For a guy who has been pushing various levels of gun control to curb violence in American neighborhoods – from expanded background checks to renewing the ban on so-called “assault rifles” — President Barack Obama seems to have a different perspective when it comes to firing missiles at people, if one judges today's reports from news agencies including Reuters.
With NBC News suggesting that the United States could launch military strikes on Syria by Thursday – did Bashar al-Assad declare war on this country? – one might ask the Obama White House if there is not a moral contradiction between pushing a gun control agenda and prepping for military violence against which Sandy Hook would pale.
Anyone who thinks missile strikes aren’t going to kill people is living in denial if not downright delusional. According to NBC, “Secretary of State John Kerry said that Syrian chemical attacks were a ‘moral obscenity’ and said the regime of President Bashar Assad had not just used chemical agents but covered up the evidence.”
That is hauntingly reminiscent of what was being said back before George W. Bush sent troops into Iraq to topple Saddam Hussein. Even China’s state-run news service reportedly commented earlier today that “the United States invaded Iraq in 2003 on the grounds that it possessed banned weapons that were never found.” Maybe those weapons were trucked across the desert into Syria and Assad just couldn’t resist using them ten years later.
Coincidentally, the president is preparing to sign the United Nations Arms Trade Treaty (ATT), perhaps as early as tomorrow and maybe on Sept. 25, according to Ted Bromund, Ph.D., who just offered ten pretty good reasons why Mr. Obama should not sign the document. His analysis may be read here. The firearms community is opposed to this treaty, and it likely will not be ratified by the Senate, rendering the signing, like so much in the Obama playbook, symbolism over substance.
Two significant points Bromund mentions are Nos. 6 and 9.
• Bad for the Second Amendment. The treaty does not exclude lawfully owned civilian firearms and contains only a weak preambular reference to civilian ownership. It creates a “responsibility” to prevent the “diversion” of firearms to the illicit trade, sets out national record-keeping on the identity of end users—i.e., individual owners—of imported firearms as a best practice, and offers justifications for imposing new administrative burdens on significant firearms imports into and exports out of the U.S. market. As the treaty is interpreted and amended, both the U.N. agencies that explicitly promote gun control and the many nations that wanted the ATT to impose even tighter domestic restrictions will pull and pressure the U.S. toward imposing further regulations.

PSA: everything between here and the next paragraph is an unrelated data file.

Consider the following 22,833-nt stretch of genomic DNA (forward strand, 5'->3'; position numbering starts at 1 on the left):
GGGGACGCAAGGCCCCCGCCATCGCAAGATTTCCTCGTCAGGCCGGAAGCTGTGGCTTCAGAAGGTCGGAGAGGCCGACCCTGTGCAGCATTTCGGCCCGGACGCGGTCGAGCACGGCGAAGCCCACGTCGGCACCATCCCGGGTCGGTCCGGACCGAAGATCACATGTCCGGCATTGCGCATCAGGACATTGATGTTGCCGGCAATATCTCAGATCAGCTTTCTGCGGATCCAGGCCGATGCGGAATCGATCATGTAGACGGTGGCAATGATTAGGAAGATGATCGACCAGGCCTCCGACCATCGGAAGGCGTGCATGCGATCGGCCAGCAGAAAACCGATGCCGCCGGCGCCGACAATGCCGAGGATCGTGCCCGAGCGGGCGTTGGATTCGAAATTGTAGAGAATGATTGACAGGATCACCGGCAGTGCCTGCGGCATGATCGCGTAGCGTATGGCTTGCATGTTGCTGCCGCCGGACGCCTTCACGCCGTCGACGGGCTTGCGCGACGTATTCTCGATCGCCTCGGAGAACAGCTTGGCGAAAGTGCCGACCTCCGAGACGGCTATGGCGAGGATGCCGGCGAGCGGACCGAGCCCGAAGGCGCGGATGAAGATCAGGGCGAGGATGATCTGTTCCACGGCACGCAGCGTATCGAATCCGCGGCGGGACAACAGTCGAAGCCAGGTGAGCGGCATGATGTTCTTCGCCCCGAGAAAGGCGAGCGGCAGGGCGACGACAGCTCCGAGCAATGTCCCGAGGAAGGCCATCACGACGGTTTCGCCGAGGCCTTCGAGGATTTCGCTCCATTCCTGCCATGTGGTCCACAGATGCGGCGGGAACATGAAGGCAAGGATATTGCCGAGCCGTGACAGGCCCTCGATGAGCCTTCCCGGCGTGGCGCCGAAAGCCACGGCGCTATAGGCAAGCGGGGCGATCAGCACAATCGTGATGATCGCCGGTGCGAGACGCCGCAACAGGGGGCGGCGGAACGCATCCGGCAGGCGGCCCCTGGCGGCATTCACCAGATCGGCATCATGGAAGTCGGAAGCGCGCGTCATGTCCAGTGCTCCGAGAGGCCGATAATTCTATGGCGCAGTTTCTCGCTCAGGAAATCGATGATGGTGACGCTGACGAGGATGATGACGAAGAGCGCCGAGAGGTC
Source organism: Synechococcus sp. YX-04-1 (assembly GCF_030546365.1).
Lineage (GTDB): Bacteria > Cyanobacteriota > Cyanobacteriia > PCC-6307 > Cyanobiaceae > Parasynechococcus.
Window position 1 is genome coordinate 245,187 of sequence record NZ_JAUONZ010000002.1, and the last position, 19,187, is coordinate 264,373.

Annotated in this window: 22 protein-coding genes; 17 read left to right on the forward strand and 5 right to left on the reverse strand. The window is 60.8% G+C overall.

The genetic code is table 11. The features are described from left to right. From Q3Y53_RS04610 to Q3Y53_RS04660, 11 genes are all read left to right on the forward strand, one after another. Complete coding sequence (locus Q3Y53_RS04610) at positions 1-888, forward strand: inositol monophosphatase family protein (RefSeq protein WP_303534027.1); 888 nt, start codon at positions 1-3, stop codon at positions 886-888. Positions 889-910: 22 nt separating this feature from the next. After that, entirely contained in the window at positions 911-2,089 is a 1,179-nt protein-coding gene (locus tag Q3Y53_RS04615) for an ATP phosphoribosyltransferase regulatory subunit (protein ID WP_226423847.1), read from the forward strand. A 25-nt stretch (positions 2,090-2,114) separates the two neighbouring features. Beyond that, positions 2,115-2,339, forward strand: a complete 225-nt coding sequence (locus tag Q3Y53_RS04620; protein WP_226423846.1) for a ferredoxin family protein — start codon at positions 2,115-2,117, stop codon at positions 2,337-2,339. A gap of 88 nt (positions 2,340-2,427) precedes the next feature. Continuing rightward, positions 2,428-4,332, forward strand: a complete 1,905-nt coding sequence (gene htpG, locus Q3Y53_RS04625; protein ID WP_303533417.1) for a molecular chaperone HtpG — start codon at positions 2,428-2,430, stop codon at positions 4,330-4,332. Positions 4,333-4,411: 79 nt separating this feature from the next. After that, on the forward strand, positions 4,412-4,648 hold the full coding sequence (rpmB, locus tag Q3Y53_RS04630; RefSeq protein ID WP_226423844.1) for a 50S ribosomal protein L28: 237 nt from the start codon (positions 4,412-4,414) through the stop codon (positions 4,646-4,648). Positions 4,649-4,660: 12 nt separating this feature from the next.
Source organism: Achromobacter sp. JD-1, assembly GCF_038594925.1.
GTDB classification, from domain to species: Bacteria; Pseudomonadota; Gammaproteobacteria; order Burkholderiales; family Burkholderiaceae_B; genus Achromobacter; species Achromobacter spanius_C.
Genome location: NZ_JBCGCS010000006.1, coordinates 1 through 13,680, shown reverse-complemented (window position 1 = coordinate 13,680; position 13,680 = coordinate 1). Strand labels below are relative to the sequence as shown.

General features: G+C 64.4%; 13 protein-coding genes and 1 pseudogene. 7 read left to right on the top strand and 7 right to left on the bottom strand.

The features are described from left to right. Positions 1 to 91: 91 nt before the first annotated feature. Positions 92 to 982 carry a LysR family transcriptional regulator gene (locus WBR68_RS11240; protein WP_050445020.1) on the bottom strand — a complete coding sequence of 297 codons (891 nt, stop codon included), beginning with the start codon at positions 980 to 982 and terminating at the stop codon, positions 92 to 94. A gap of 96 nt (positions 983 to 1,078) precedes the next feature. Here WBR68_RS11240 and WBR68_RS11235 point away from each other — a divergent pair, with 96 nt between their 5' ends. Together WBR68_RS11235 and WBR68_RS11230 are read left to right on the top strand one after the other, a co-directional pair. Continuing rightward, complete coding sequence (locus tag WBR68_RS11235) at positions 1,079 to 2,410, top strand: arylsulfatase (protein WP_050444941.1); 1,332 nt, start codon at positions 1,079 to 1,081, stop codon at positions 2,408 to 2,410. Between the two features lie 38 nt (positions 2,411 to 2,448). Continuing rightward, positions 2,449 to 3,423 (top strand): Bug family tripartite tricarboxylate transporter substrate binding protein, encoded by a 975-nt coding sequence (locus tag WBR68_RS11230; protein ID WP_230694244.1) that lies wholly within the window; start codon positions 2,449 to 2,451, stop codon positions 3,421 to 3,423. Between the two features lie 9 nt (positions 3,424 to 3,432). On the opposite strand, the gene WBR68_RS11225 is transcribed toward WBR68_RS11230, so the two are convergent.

• Bad for U.S. sovereignty. The standards at the heart of the ATT—which are based on international humanitarian law, international human rights law, and a knowledge test—are vague and readily subject to redefinition. The treaty as a whole is, as its supporters openly acknowledge, intended to create international norms that will restrain the conduct of the U.S. both by shaping the operation of the policy process and by establishing a pretended customary international law standard that will influence the deliberations of U.S. courts. This is bad for the ability of the U.S. to govern itself under the Constitution.
Dr. Bromund, the senior research fellow in Anglo-American Relations at the Margaret Thatcher Center for Freedom, The Heritage Foundation, ought to know that the Obama administration does not seem to care about what is “bad for the Second Amendment.”
As for U.S. sovereignty, Mr. Obama is evidently about to shoot missiles at another country, so sovereignty may not be prominent on his political radar screen at the moment.
Among the millions of legally-armed citizens who carry firearms for their self-defense, one principle is foremost: Keep it holstered until and unless it is absolutely necessary to draw and fire. This happens only in what Massad Ayoob calls “the gravest extreme,” when one is facing imminent and unavoidable death or grave bodily harm.
Mr. Obama is about to use massive lethal force on behalf of people who are not our fellow citizens, which one can argue, is a noble gesture, a humanitarian thing to do. He may then understand that the use of lethal force is at times justifiable, whether one is reacting to mass murder, or merely having his head slammed against a cement sidewalk.